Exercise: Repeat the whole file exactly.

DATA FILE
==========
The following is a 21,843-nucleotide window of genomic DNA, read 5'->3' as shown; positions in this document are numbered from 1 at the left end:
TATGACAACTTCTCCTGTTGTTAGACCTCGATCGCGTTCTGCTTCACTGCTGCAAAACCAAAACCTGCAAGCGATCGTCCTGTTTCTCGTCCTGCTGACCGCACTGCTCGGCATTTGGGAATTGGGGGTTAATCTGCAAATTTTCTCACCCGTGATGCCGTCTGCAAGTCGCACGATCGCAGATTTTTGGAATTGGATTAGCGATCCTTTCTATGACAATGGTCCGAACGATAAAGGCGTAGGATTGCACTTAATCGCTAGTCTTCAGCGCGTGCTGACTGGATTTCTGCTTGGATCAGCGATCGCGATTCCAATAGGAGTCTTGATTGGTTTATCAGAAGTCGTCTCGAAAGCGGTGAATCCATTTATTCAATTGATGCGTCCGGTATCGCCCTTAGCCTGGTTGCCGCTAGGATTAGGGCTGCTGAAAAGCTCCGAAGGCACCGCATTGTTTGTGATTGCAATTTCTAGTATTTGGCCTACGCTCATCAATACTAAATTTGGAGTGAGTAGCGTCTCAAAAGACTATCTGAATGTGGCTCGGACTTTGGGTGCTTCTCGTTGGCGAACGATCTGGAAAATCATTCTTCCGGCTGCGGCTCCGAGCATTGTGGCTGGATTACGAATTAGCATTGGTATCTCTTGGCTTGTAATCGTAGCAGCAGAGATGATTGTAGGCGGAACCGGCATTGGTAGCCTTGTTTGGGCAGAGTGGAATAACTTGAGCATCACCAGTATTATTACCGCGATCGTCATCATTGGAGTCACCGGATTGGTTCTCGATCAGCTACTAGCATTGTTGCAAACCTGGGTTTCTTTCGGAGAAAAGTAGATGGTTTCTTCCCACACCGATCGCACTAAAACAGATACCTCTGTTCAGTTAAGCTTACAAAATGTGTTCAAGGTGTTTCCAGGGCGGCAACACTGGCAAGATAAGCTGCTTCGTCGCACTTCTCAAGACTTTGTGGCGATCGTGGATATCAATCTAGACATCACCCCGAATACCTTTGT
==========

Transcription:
The following is a 21,843-nucleotide window of genomic DNA, read 5'->3' as shown; positions in this document are numbered from 1 at the left end:
TATGACAACTTCTCCTGTTGTTAGACCTCGATCGCGTTCTGCTTCACTGCTGCAAAACCAAAACCTGCAAGCGATCGTCCTGTTTCTCGTCCTGCTGACCGCACTGCTCGGCATTTGGGAATTGGGGGTTAATCTGCAAATTTTCTCACCCGTGATGCCGTCTGCAAGTCGCACGATCGCAGATTTTTGGAATTGGATTAGCGATCCTTTCTATGACAATGGTCCGAACGATAAAGGCGTAGGATTGCACTTAATCGCTAGTCTTCAGCGCGTGCTGACTGGATTTCTGCTTGGATCAGCGATCGCGATTCCAATAGGAGTCTTGATTGGTTTATCAGAAGTCGTCTCGAAAGCGGTGAATCCATTTATTCAATTGATGCGTCCGGTATCGCCCTTAGCCTGGTTGCCGCTAGGATTAGGGCTGCTGAAAAGCTCCGAAGGCACCGCATTGTTTGTGATTGCAATTTCTAGTATTTGGCCTACGCTCATCAATACTAAATTTGGAGTGAGTAGCGTCTCAAAAGACTATCTGAATGTGGCTCGGACTTTGGGTGCTTCTCGTTGGCGAACGATCTGGAAAATCATTCTTCCGGCTGCGGCTCCGAGCATTGTGGCTGGATTACGAATTAGCATTGGTATCTCTTGGCTTGTAATCGTAGCAGCAGAGATGATTGTAGGCGGAACCGGCATTGGTAGCCTTGTTTGGGCAGAGTGGAATAACTTGAGCATCACCAGTATTATTACCGCGATCGTCATCATTGGAGTCACCGGATTGGTTCTCGATCAGCTACTAGCATTGTTGCAAACCTGGGTTTCTTTCGGAGAAAAGTAGATGGTTTCTTCCCACACCGATCGCACTAAAACAGATACCTCTGTTCAGTTAAGCTTACAAAATGTGTTCAAGGTGTTTCCAGGGCGGCAACACTGGCAAGATAAGCTGCTTCGTCGCACTTCTCAAGACTTTGTGGCGATCGTGGATATCAATCTAGACATCACCCCGAATACCTTTGT